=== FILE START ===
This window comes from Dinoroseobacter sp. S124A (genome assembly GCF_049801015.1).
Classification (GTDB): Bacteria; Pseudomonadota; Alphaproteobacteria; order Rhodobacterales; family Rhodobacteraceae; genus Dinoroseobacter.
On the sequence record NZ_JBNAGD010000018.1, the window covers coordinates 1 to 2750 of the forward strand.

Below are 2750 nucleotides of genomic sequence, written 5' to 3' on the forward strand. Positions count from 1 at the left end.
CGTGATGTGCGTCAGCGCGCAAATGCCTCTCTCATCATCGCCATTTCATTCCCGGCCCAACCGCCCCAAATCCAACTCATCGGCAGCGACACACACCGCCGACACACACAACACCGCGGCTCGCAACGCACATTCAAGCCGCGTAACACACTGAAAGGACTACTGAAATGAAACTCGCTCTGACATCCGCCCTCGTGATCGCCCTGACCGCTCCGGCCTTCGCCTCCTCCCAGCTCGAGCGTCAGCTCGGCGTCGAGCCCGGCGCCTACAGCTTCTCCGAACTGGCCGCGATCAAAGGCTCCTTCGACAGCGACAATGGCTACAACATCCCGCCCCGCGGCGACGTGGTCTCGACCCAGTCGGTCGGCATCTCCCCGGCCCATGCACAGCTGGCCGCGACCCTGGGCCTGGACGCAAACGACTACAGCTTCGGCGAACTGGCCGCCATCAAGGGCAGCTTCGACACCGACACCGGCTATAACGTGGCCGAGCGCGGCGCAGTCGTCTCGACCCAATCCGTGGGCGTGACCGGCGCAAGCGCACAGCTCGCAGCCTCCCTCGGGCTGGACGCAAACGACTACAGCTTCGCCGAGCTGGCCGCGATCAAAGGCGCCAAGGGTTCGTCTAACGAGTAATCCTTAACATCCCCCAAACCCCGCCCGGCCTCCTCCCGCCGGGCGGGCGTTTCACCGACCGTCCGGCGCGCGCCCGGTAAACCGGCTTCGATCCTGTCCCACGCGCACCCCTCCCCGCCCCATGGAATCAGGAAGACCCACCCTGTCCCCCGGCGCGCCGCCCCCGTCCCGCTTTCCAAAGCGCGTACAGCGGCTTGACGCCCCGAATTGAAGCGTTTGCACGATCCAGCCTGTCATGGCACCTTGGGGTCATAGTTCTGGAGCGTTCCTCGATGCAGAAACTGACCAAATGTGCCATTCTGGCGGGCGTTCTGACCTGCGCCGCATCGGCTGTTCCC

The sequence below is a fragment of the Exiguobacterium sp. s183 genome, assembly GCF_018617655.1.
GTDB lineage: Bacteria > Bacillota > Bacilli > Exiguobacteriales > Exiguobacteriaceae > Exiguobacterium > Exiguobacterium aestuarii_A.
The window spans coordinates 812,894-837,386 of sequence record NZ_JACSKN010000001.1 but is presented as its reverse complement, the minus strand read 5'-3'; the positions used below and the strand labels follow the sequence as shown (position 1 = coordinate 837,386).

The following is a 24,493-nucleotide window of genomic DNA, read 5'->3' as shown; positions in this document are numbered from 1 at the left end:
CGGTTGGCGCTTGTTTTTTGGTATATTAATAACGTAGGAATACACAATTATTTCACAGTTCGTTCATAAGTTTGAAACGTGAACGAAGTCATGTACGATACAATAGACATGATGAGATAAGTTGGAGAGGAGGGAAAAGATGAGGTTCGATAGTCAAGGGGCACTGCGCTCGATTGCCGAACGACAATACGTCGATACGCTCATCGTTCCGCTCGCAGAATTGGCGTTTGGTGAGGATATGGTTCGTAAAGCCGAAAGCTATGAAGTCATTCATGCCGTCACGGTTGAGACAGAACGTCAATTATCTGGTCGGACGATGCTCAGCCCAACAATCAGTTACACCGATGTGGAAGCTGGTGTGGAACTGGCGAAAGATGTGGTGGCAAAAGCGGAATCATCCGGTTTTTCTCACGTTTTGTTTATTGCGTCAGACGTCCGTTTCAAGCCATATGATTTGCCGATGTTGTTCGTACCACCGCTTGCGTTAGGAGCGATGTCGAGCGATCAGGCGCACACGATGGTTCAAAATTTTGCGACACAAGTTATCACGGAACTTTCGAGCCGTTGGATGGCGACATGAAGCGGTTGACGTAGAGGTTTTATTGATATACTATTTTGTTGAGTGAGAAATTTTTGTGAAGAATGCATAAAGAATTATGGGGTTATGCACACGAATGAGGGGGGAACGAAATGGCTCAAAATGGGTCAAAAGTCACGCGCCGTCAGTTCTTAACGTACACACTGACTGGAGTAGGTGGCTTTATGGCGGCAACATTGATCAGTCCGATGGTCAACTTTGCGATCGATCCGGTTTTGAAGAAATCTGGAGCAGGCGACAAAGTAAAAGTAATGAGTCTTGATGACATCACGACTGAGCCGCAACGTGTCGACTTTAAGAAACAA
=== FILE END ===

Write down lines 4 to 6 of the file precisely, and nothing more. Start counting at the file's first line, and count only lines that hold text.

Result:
Below are 2750 nucleotides of genomic sequence, written 5' to 3' on the forward strand. Positions count from 1 at the left end.
CGTGATGTGCGTCAGCGCGCAAATGCCTCTCTCATCATCGCCATTTCATTCCCGGCCCAACCGCCCCAAATCCAACTCATCGGCAGCGACACACACCGCCGACACACACAACACCGCGGCTCGCAACGCACATTCAAGCCGCGTAACACACTGAAAGGACTACTGAAATGAAACTCGCTCTGACATCCGCCCTCGTGATCGCCCTGACCGCTCCGGCCTTCGCCTCCTCCCAGCTCGAGCGTCAGCTCGGCGTCGAGCCCGGCGCCTACAGCTTCTCCGAACTGGCCGCGATCAAAGGCTCCTTCGACAGCGACAATGGCTACAACATCCCGCCCCGCGGCGACGTGGTCTCGACCCAGTCGGTCGGCATCTCCCCGGCCCATGCACAGCTGGCCGCGACCCTGGGCCTGGACGCAAACGACTACAGCTTCGGCGAACTGGCCGCCATCAAGGGCAGCTTCGACACCGACACCGGCTATAACGTGGCCGAGCGCGGCGCAGTCGTCTCGACCCAATCCGTGGGCGTGACCGGCGCAAGCGCACAGCTCGCAGCCTCCCTCGGGCTGGACGCAAACGACTACAGCTTCGCCGAGCTGGCCGCGATCAAAGGCGCCAAGGGTTCGTCTAACGAGTAATCCTTAACATCCCCCAAACCCCGCCCGGCCTCCTCCCGCCGGGCGGGCGTTTCACCGACCGTCCGGCGCGCGCCCGGTAAACCGGCTTCGATCCTGTCCCACGCGCACCCCTCCCCGCCCCATGGAATCAGGAAGACCCACCCTGTCCCCCGGCGCGCCGCCCCCGTCCCGCTTTCCAAAGCGCGTACAGCGGCTTGACGCCCCGAATTGAAGCGTTTGCACGATCCAGCCTGTCATGGCACCTTGGGGTCATAGTTCTGGAGCGTTCCTCGATGCAGAAACTGACCAAATGTGCCATTCTGGCGGGCGTTCTGACCTGCGCCGCATCGGCTGTTCCC

The sequence below is a fragment of the Exiguobacterium sp. s183 genome, assembly GCF_018617655.1.